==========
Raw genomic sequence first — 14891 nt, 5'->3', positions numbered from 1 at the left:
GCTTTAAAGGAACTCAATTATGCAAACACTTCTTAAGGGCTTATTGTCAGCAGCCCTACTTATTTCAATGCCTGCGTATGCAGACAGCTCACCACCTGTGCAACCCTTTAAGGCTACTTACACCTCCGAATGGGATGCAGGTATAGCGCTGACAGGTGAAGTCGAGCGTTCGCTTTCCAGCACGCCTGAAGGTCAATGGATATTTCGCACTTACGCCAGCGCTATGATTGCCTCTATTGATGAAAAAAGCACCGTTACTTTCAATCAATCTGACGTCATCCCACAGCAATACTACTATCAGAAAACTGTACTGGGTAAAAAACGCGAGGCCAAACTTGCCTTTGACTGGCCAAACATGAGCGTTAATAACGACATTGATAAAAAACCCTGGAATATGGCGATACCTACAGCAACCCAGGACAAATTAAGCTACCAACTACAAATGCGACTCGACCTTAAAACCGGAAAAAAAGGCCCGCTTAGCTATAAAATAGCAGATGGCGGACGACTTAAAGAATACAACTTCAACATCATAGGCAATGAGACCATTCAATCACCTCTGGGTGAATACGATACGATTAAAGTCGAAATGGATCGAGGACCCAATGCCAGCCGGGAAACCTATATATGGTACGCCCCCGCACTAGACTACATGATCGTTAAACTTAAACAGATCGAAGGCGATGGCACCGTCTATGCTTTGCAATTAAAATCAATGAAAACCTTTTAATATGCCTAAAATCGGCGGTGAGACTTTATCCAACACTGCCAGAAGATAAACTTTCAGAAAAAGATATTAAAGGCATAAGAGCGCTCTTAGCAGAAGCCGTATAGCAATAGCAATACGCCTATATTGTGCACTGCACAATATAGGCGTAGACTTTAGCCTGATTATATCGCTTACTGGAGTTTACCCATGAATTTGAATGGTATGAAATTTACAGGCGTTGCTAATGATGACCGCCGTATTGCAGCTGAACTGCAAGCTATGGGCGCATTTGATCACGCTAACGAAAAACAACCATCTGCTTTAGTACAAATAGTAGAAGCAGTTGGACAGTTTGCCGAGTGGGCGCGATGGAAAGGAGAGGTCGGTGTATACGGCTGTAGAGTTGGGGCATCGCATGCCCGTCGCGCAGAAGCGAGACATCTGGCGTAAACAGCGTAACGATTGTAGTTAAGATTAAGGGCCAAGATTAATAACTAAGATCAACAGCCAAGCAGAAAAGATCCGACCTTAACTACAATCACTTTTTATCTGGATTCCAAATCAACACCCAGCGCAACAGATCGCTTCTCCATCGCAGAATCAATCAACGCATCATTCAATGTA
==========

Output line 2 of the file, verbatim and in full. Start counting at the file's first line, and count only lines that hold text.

GCTTTAAAGGAACTCAATTATGCAAACACTTCTTAAGGGCTTATTGTCAGCAGCCCTACTTATTTCAATGCCTGCGTATGCAGACAGCTCACCACCTGTGCAACCCTTTAAGGCTACTTACACCTCCGAATGGGATGCAGGTATAGCGCTGACAGGTGAAGTCGAGCGTTCGCTTTCCAGCACGCCTGAAGGTCAATGGATATTTCGCACTTACGCCAGCGCTATGATTGCCTCTATTGATGAAAAAAGCACCGTTACTTTCAATCAATCTGACGTCATCCCACAGCAATACTACTATCAGAAAACTGTACTGGGTAAAAAACGCGAGGCCAAACTTGCCTTTGACTGGCCAAACATGAGCGTTAATAACGACATTGATAAAAAACCCTGGAATATGGCGATACCTACAGCAACCCAGGACAAATTAAGCTACCAACTACAAATGCGACTCGACCTTAAAACCGGAAAAAAAGGCCCGCTTAGCTATAAAATAGCAGATGGCGGACGACTTAAAGAATACAACTTCAACATCATAGGCAATGAGACCATTCAATCACCTCTGGGTGAATACGATACGATTAAAGTCGAAATGGATCGAGGACCCAATGCCAGCCGGGAAACCTATATATGGTACGCCCCCGCACTAGACTACATGATCGTTAAACTTAAACAGATCGAAGGCGATGGCACCGTCTATGCTTTGCAATTAAAATCAATGAAAACCTTTTAATATGCCTAAAATCGGCGGTGAGACTTTATCCAACACTGCCAGAAGATAAACTTTCAGAAAAAGATATTAAAGGCATAAGAGCGCTCTTAGCAGAAGCCGTATAGCAATAGCAATACGCCTATATTGTGCACTGCACAATATAGGCGTAGACTTTAGCCTGATTATATCGCTTACTGGAGTTTACCCATGAATTTGAATGGTATGAAATTTACAGGCGTTGCTAATGATGACCGCCGTATTGCAGCTGAACTGCAAGCTATGGGCGCATTTGATCACGCTAACGAAAAACAACCATCTGCTTTAGTACAAATAGTAGAAGCAGTTGGACAGTTTGCCGAGTGGGCGCGATGGAAAGGAGAGGTCGGTGTATACGGCTGTAGAGTTGGGGCATCGCATGCCCGTCGCGCAGAAGCGAGACATCTGGCGTAAACAGCGTAACGATTGTAGTTAAGATTAAGGGCCAAGATTAATAACTAAGATCAACAGCCAAGCAGAAAAGATCCGACCTTAACTACAATCACTTTTTATCTGGATTCCAAATCAACACCCAGCGCAACAGATCGCTTCTCCATCGCAGAATCAATCAACGCATCATTCAATGTA